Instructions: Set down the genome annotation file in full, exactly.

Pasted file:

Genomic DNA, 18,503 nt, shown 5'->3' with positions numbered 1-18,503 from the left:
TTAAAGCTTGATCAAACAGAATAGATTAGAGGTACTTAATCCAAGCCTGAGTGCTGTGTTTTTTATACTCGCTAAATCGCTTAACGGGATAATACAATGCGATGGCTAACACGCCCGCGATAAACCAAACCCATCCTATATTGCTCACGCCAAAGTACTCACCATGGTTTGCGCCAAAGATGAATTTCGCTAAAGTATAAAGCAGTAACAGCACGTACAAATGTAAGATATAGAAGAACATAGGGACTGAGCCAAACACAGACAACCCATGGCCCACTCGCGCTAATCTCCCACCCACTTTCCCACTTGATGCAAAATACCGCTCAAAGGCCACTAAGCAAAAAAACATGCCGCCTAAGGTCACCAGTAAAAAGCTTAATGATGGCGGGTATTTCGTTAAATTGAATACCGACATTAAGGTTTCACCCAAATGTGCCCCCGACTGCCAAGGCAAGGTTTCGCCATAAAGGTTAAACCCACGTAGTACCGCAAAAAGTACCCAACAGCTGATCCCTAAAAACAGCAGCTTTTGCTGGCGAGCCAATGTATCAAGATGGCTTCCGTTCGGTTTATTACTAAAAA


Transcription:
Genomic DNA, 18,503 nt, shown 5'->3' with positions numbered 1-18,503 from the left:
TTAAAGCTTGATCAAACAGAATAGATTAGAGGTACTTAATCCAAGCCTGAGTGCTGTGTTTTTTATACTCGCTAAATCGCTTAACGGGATAATACAATGCGATGGCTAACACGCCCGCGATAAACCAAACCCATCCTATATTGCTCACGCCAAAGTACTCACCATGGTTTGCGCCAAAGATGAATTTCGCTAAAGTATAAAGCAGTAACAGCACGTACAAATGTAAGATATAGAAGAACATAGGGACTGAGCCAAACACAGACAACCCATGGCCCACTCGCGCTAATCTCCCACCCACTTTCCCACTTGATGCAAAATACCGCTCAAAGGCCACTAAGCAAAAAAACATGCCGCCTAAGGTCACCAGTAAAAAGCTTAATGATGGCGGGTATTTCGTTAAATTGAATACCGACATTAAGGTTTCACCCAAATGTGCCCCCGACTGCCAAGGCAAGGTTTCGCCATAAAGGTTAAACCCACGTAGTACCGCAAAAAGTACCCAACAGCTGATCCCTAAAAACAGCAGCTTTTGCTGGCGAGCCAATGTATCAAGATGGCTTCCGTTCGGTTTATTACTAAAAA